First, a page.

He also announced that two types of diagnostic kits are now mass-produced by knowledge-based companies, first one is the RT-PCR tests, 8 million of which are being produced per month; while the other is serology-based tests that a total of 400,000 are being manufactured monthly and is expected to reach up to 2 million.

At present, 40 advanced ventilators are manufactured daily in the medical equipment sector, he explained.

Knowledge-based companies can produce any medicine effective in countering coronavirus or approved by the scientific committee within a week to 10 days, he noted.

Mehdi Kashmiri, director for technology and planning at the science ministry, said in July that about 450 knowledge-based companies were active in the country for manufacturing protective equipment and treatment products to fight the coronavirus.

Production of more than one million face masks per day, production of more than 1.5 liters of disinfectants per day, diagnostic kits, non-contact thermometers, protective clothing, ventilator are among the produces manufactured by these companies, he added.

Iranian-made innovative products in the field of diagnosis, screening, and fighting coronavirus were also unveiled to combat the disease, namely, ozone generator, nanotechnology face shields, disinfection gate, and molecular COVID-19 diagnostic kits.

Volunteer efforts in light of pandemic

In the fight against coronavirus, the Iranian Red Crescent Society (IRCS), Basij along with the Ministry of Health and other responsible organizations, has undertaken important activities, from rapid diagnosis and screening to providing medical services and shelter, but the most important activity of this population has been informing the public about healthcare and treatment.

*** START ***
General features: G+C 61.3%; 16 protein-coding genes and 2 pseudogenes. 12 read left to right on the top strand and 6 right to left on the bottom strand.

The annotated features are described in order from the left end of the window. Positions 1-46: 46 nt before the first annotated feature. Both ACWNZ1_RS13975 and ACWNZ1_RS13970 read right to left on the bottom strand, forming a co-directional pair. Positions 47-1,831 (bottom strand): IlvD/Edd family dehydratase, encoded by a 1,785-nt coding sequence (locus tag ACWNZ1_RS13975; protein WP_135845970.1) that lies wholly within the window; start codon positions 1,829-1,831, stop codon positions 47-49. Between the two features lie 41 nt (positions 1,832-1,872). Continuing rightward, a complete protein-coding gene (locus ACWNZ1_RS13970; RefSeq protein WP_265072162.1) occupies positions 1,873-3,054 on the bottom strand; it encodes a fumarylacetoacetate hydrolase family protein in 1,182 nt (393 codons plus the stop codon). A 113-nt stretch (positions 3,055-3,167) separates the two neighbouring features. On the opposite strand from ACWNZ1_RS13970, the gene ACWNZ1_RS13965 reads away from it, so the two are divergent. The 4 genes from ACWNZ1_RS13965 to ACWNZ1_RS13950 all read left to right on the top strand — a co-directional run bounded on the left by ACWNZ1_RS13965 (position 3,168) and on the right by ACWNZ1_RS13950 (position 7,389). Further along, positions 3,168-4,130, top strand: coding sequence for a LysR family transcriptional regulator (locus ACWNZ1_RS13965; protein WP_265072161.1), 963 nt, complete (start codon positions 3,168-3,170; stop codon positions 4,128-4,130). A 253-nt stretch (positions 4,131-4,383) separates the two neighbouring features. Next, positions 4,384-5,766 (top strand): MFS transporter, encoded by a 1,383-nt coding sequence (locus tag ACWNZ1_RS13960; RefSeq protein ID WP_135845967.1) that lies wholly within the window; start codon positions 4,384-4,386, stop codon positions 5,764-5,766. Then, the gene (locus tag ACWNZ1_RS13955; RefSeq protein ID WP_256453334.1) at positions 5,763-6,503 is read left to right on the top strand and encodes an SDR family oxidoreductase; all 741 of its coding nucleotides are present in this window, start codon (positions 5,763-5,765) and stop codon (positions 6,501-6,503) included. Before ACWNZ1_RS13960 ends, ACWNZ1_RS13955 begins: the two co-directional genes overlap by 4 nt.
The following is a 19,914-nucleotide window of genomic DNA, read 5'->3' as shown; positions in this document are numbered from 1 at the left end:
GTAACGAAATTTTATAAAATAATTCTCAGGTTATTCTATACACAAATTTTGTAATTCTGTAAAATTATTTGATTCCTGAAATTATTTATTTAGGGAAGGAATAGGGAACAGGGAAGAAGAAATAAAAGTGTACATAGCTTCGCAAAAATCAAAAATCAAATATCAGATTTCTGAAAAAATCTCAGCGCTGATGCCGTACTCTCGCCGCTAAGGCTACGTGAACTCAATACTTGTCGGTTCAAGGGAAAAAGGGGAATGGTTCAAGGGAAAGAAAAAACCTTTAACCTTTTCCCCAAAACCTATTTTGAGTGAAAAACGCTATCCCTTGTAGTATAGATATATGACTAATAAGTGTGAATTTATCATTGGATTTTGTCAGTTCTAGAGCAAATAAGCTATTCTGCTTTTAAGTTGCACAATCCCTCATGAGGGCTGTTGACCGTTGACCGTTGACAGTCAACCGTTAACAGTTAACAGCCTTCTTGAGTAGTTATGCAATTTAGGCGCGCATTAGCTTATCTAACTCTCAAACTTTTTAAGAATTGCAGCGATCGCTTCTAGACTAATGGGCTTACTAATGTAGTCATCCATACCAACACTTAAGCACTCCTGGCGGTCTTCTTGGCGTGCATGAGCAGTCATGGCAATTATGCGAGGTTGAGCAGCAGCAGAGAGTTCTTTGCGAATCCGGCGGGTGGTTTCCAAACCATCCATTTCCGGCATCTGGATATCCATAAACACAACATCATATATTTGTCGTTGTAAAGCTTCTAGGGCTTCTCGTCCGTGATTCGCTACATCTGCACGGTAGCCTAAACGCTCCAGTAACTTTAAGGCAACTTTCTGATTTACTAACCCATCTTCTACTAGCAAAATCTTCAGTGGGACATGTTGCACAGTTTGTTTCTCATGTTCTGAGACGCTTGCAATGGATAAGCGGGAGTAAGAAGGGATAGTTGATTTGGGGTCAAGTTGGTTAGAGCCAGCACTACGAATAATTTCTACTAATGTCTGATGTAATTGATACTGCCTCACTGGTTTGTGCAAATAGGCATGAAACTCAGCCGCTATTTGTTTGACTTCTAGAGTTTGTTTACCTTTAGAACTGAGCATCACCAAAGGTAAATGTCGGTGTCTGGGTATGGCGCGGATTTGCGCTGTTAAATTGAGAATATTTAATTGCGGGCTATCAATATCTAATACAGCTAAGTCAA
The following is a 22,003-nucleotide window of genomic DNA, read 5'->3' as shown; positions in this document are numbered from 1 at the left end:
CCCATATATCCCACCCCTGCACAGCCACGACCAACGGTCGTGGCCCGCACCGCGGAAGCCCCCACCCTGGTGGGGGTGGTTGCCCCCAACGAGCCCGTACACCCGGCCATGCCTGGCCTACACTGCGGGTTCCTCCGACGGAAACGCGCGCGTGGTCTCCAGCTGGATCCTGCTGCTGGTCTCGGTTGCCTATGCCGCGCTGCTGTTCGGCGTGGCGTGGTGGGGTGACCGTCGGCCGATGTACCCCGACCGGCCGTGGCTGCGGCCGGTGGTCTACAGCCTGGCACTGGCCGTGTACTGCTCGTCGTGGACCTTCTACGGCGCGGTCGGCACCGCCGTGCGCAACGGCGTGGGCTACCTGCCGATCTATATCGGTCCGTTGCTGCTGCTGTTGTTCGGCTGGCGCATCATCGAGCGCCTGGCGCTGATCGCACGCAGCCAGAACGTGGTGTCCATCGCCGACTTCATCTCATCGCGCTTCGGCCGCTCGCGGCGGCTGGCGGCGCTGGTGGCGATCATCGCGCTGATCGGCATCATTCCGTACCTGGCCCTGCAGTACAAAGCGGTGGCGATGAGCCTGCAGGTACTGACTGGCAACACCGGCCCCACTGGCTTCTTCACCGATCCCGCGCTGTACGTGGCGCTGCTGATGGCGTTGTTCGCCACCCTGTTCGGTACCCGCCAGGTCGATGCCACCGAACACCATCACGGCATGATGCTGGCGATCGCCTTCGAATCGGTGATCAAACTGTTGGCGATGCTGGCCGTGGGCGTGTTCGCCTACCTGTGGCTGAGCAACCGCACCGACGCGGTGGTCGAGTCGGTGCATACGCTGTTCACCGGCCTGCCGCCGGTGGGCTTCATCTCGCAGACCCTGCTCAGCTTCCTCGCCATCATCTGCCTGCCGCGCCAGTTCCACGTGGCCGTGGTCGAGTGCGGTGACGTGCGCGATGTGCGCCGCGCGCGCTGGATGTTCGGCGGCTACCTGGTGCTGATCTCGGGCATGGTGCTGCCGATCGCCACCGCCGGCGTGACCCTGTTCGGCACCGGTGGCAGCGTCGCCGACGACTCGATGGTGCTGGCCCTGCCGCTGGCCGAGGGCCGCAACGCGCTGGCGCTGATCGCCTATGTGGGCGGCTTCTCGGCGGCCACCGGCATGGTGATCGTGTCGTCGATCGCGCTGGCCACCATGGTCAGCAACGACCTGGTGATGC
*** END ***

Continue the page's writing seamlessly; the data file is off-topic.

Since the onset of the outbreak, more than 980 voluntary plans and projects to contain the epidemic has been implemented across the country, with 72,694 volunteers participating in the implementation of these projects, Karim Hemmati, the head of the Iranian Red Crescent Society said in May.

The first phase of public donations was allocated to provide health and essential items for the deprived and unprivileged areas, and besides, 500,000 patients suffering special diseases were provided with essential health items, he stated.

Through the second phase, the IRCS, to provide medical items for COVID-19 patients in hospitals, purchased 100 ventilators worth approximately 160 billion rials (around $3.8 million), 52 devices have been provided with the help of charities and public participation, he added.

With the efforts of the Basij, a national plan named after martyr Qassem Soleimani so far the decreased transmission chain of the disease by 50 percent.

Martyr Soleimani's plan is being implemented in cooperation with the Ministry of Health, Basij, and the Red Crescent Society, through which volunteer forces provide information, testing, diagnosis, referral of suspects to health centers, and offer services by visiting people’s homes.

Some 22,530 monitoring teams have been formed within the framework of the plan since December 15 with 103,000 members, of which more than 270,000 are in contact to identify COVID-19 patients, said Jafar Sadeq-Tabrizi, head of the Network Management Center of the Ministry of Health.

Some 6,730 home care teams have been formed in the country with the participation of 18,000 forces, who have taken care of 41,000 people at home, and rapid result tests have been performed on 7,500 suspects, he explained.

Since December 15, with the participation of 61,000 people, more than 10,000 monitoring teams have been formed. About 782,000 visits and monitoring of various places and centers have been